Emotions regarding membership in the EU ran high, and the voter turnout reflected it. While many could easily recognize that membership in the EU had benefits, many also felt that only some UK citizens were reaping those benefits or were reaping them disproportionately. Polls revealed that voters with more degrees were more likely to have voted to Remain, while those with more working-class backgrounds were more likely to have voted to Leave. Financial markets suggested that some of the biggest beneficiaries of UK membership in the EU had been the financial system and banks in particular, as those institutions saw the steepest immediate declines in value when the results were revealed.
Others were concerned about how much the country had changed. The demographics of the voters revealed that older voters were much more likely to have voted to Leave than younger voters.
One can envision a typical Leave voter as someone similar to Tony Walker of the famous "Up" series of English citizens who have been interviewed and featured every seven years in documentaries dating back to 1964. Tony grew up in the East End of London as a typical white working class citizen. At the time he is interviewed in 56Up in 2012, he is lamenting how much things have changed -- his old neighborhood is now populated by immigrants and he feels somewhat abandoned by his country's leadership, spending much of his time at an expat community in Spain.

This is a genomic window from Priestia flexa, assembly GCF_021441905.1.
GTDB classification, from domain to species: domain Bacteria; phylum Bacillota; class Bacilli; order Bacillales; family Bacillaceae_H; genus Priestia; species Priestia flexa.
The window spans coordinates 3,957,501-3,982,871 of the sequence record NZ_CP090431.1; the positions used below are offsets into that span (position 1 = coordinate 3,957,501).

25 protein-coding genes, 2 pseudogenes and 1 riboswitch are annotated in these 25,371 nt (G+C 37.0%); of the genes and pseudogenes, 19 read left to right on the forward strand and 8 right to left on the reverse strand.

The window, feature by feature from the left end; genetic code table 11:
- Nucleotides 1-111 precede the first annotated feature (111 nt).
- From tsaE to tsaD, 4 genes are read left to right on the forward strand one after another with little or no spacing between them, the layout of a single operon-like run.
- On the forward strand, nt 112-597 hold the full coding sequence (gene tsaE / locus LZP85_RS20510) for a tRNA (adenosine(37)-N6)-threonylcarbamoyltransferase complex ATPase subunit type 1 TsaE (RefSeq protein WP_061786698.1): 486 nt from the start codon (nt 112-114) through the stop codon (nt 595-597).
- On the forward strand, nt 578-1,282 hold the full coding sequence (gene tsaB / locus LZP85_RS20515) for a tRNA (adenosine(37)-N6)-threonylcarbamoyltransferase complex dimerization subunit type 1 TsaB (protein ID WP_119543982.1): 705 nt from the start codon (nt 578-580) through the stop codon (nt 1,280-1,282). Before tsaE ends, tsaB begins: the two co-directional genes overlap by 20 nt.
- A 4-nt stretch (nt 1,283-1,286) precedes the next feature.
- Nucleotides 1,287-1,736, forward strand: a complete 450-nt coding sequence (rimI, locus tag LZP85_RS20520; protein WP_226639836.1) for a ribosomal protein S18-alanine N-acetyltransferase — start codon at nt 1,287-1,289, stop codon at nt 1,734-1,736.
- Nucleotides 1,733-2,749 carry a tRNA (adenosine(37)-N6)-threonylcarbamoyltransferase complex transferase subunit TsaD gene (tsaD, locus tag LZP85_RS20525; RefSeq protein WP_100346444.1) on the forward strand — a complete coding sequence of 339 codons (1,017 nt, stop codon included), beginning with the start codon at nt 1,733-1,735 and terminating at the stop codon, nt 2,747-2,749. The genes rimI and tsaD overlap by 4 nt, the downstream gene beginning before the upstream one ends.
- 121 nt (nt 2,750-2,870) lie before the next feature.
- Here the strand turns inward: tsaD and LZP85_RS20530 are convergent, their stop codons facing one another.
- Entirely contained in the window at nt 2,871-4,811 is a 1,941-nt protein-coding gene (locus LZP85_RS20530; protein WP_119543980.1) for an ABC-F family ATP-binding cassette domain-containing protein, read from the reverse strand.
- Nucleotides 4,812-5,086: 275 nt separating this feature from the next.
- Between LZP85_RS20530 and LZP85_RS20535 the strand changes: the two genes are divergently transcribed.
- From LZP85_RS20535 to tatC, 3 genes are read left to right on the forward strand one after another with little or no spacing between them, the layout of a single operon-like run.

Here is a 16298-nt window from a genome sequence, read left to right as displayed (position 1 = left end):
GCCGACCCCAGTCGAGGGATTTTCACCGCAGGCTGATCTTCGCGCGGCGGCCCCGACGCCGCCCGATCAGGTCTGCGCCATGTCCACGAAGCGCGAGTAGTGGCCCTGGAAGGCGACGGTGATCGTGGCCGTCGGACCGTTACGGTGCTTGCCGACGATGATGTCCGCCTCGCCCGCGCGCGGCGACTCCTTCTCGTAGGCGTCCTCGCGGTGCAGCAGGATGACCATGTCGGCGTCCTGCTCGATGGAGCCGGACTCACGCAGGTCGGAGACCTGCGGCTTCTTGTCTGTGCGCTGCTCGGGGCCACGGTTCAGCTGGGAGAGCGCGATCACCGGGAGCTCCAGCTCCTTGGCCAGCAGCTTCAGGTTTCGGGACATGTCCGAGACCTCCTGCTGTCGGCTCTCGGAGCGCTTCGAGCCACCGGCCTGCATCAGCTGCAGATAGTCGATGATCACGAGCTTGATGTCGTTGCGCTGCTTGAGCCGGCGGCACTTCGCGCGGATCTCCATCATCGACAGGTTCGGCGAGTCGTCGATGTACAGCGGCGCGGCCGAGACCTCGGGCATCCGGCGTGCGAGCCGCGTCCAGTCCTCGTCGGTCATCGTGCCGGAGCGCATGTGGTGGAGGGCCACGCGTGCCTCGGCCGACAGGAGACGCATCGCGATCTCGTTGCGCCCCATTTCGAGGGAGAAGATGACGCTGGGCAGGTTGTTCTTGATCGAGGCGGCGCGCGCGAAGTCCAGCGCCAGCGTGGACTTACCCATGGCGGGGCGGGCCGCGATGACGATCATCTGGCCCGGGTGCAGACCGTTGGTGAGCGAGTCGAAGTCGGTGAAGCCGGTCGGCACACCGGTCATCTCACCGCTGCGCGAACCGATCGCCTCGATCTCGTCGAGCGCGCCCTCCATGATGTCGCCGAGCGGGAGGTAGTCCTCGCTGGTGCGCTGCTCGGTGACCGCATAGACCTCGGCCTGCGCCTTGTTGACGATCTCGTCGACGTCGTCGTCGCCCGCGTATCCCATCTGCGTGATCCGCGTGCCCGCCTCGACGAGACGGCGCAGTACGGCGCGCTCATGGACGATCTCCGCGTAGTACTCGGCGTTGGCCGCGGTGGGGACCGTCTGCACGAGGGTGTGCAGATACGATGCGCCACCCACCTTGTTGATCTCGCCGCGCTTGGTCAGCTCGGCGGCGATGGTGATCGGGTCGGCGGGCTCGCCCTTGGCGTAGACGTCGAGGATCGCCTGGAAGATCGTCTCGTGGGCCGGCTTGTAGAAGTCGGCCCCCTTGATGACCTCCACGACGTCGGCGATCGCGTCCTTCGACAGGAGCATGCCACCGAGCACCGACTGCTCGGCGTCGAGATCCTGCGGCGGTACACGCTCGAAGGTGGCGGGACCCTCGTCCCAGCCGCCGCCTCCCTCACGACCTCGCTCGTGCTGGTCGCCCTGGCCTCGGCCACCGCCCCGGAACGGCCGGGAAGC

Meanwhile, the typical Remain voter might be characterized as a recent University graduate who was looking forward to living and working in other parts of the EU without having to go through visa or immigration processes.
This leads to the this additional System 1 heuristic:
THE HALO EFFECT. The warm emotion we feel toward a person, place, or thing predisposes us to like everything about that person, place, or thing. Good impressions tend to positively color later negative impressions and conversely, negative first impressions can negatively color later positive impressions.